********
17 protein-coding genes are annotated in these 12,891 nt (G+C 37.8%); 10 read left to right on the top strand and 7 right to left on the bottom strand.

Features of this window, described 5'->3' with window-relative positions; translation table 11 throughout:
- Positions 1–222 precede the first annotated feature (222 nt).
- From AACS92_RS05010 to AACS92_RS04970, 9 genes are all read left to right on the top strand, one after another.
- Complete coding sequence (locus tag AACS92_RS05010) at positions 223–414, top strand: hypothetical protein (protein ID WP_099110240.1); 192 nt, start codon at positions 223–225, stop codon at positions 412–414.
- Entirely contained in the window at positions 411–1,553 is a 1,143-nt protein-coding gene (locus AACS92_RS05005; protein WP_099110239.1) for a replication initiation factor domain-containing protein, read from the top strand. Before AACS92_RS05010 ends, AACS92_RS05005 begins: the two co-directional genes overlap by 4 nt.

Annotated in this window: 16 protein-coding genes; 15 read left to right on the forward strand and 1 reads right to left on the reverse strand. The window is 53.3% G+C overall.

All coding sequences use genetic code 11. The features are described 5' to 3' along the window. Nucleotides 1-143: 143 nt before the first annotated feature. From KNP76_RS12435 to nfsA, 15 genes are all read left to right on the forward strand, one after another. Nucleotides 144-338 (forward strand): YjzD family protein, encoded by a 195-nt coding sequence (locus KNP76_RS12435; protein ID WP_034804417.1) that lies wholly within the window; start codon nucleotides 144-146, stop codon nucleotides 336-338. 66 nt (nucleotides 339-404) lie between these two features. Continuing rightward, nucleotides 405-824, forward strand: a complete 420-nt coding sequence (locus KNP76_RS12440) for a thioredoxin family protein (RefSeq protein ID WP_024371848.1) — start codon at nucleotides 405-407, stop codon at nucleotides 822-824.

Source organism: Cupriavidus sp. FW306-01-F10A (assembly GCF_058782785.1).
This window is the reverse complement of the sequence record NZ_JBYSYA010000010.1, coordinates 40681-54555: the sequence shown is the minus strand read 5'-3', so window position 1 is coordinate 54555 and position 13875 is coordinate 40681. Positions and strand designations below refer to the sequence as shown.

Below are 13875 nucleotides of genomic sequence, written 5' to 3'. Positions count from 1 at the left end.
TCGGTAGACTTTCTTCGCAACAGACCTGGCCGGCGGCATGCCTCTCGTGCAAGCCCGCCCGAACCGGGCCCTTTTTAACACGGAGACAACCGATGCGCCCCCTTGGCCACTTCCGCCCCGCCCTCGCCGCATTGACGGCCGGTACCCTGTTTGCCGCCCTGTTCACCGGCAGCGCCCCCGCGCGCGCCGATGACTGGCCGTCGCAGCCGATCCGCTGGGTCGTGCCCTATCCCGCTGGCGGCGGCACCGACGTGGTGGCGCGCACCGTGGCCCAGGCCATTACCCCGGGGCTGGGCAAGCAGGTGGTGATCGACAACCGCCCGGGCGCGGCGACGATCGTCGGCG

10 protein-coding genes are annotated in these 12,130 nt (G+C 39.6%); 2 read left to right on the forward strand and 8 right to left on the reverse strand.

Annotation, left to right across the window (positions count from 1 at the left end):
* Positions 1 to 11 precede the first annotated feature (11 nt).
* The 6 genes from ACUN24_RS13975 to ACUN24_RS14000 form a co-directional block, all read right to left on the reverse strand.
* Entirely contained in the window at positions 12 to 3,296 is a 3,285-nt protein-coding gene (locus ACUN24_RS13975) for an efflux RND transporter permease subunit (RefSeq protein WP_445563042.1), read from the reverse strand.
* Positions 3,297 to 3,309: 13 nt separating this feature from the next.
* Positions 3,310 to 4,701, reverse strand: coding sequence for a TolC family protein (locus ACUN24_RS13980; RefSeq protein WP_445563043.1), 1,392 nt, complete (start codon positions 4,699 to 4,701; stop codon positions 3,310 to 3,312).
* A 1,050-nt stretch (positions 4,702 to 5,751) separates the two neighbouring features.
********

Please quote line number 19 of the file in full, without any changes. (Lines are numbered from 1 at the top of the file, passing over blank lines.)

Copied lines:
* Positions 3,310 to 4,701, reverse strand: coding sequence for a TolC family protein (locus ACUN24_RS13980; RefSeq protein WP_445563043.1), 1,392 nt, complete (start codon positions 4,699 to 4,701; stop codon positions 3,310 to 3,312).